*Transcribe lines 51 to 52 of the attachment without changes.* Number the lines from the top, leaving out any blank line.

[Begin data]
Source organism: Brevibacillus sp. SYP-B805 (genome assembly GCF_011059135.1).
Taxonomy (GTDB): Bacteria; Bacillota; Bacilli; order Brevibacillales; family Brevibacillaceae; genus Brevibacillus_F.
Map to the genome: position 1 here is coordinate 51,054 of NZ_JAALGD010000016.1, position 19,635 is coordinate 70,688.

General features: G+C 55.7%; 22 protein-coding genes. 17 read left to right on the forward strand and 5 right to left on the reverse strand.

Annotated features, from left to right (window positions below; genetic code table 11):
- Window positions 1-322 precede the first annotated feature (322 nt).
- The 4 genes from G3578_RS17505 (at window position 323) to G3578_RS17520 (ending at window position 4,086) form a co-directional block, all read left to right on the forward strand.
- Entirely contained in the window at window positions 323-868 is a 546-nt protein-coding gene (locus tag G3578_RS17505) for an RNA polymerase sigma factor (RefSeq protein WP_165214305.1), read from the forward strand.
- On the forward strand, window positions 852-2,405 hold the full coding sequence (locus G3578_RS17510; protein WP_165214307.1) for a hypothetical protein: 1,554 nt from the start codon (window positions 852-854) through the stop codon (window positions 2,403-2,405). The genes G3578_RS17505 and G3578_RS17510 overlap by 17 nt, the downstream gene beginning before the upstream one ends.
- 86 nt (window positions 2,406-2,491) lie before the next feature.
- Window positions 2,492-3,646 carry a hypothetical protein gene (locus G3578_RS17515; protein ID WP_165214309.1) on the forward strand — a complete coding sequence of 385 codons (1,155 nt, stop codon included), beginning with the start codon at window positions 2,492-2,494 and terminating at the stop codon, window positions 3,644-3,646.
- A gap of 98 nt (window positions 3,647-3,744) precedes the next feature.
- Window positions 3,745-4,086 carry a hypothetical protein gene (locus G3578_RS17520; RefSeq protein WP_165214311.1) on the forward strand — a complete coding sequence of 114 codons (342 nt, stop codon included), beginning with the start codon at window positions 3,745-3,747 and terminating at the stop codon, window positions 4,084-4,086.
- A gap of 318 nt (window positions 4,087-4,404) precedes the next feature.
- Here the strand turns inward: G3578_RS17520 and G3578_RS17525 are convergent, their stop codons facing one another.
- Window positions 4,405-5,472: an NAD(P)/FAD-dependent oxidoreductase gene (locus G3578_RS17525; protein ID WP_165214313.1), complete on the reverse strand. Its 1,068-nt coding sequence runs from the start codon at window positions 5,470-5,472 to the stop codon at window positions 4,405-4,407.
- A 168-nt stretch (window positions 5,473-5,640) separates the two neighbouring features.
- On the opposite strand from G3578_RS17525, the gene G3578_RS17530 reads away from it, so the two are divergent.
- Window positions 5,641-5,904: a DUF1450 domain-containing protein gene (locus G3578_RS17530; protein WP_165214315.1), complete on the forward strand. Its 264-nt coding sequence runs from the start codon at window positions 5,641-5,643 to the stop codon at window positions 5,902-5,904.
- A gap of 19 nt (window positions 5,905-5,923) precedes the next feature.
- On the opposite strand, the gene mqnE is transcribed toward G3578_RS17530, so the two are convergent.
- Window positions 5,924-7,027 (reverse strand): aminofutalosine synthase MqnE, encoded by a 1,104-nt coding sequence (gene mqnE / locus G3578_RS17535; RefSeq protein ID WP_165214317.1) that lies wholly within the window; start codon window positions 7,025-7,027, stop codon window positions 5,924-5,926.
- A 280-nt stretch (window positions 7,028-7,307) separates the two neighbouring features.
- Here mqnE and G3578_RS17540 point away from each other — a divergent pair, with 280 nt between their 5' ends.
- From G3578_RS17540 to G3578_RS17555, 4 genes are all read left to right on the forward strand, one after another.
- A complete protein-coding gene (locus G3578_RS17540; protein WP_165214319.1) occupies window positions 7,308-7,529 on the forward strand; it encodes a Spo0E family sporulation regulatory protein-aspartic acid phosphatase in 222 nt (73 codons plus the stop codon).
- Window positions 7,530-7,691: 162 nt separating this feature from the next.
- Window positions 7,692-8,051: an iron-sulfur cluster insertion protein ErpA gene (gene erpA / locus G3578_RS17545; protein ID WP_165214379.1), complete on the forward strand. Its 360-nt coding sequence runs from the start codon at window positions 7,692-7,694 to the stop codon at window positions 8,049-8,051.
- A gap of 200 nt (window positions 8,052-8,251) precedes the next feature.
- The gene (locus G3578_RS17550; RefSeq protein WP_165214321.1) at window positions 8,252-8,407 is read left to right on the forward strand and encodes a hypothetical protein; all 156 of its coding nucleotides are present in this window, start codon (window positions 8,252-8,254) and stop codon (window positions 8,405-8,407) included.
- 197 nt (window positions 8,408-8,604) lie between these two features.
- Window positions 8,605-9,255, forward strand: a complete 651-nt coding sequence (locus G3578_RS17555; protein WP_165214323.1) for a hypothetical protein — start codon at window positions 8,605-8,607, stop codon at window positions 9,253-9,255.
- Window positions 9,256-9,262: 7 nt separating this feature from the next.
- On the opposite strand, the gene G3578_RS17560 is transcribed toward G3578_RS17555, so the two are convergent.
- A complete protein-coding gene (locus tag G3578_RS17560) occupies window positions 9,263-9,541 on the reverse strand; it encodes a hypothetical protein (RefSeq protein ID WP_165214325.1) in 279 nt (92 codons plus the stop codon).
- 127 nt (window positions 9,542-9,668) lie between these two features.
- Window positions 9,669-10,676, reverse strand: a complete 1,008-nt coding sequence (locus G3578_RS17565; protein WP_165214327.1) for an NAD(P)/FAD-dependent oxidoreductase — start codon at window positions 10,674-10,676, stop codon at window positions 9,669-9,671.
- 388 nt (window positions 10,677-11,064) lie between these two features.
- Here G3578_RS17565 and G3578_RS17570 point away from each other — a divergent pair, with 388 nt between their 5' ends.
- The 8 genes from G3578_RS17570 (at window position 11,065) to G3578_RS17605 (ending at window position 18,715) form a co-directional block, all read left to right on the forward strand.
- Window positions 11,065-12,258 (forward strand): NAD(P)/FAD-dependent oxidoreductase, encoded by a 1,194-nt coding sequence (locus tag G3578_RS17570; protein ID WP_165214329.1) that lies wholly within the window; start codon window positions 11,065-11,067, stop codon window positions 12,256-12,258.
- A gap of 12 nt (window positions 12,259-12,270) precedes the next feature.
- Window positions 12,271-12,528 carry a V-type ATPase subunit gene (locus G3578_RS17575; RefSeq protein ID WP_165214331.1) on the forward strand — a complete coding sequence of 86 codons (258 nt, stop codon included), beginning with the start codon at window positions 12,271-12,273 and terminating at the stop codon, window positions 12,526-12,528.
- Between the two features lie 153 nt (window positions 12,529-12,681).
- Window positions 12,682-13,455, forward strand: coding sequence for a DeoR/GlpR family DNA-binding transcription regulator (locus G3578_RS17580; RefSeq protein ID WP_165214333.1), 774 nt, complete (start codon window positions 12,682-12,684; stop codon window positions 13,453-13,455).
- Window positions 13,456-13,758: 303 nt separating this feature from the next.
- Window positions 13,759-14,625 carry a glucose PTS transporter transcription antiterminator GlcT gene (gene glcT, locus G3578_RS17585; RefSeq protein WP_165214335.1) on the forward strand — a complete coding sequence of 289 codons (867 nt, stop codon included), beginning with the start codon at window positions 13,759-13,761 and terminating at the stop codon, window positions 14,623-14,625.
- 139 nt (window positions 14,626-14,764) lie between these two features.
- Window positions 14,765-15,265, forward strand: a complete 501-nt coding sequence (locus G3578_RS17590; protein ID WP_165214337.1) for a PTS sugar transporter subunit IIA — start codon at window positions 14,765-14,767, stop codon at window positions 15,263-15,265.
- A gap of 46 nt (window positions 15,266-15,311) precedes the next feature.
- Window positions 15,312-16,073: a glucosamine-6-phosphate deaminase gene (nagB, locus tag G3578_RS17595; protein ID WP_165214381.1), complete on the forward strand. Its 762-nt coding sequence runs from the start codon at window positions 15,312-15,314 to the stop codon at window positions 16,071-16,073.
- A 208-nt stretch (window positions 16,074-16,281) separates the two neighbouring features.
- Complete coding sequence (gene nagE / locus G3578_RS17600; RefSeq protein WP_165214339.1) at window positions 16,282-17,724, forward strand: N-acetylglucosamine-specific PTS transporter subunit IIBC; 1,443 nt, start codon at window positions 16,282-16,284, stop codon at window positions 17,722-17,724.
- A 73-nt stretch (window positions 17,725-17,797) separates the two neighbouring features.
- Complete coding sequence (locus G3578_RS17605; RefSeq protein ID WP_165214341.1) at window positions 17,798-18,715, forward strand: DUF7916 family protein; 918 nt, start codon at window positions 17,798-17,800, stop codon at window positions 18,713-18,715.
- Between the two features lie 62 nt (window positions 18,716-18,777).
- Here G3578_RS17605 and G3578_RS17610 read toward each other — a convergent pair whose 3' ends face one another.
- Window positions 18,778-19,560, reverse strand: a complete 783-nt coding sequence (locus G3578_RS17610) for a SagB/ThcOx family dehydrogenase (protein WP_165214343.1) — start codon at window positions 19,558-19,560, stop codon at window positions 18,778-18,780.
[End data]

- Window positions 15,312-16,073: a glucosamine-6-phosphate deaminase gene (nagB, locus tag G3578_RS17595; protein ID WP_165214381.1), complete on the forward strand. Its 762-nt coding sequence runs from the start codon at window positions 15,312-15,314 to the stop codon at window positions 16,071-16,073.
- A 208-nt stretch (window positions 16,074-16,281) separates the two neighbouring features.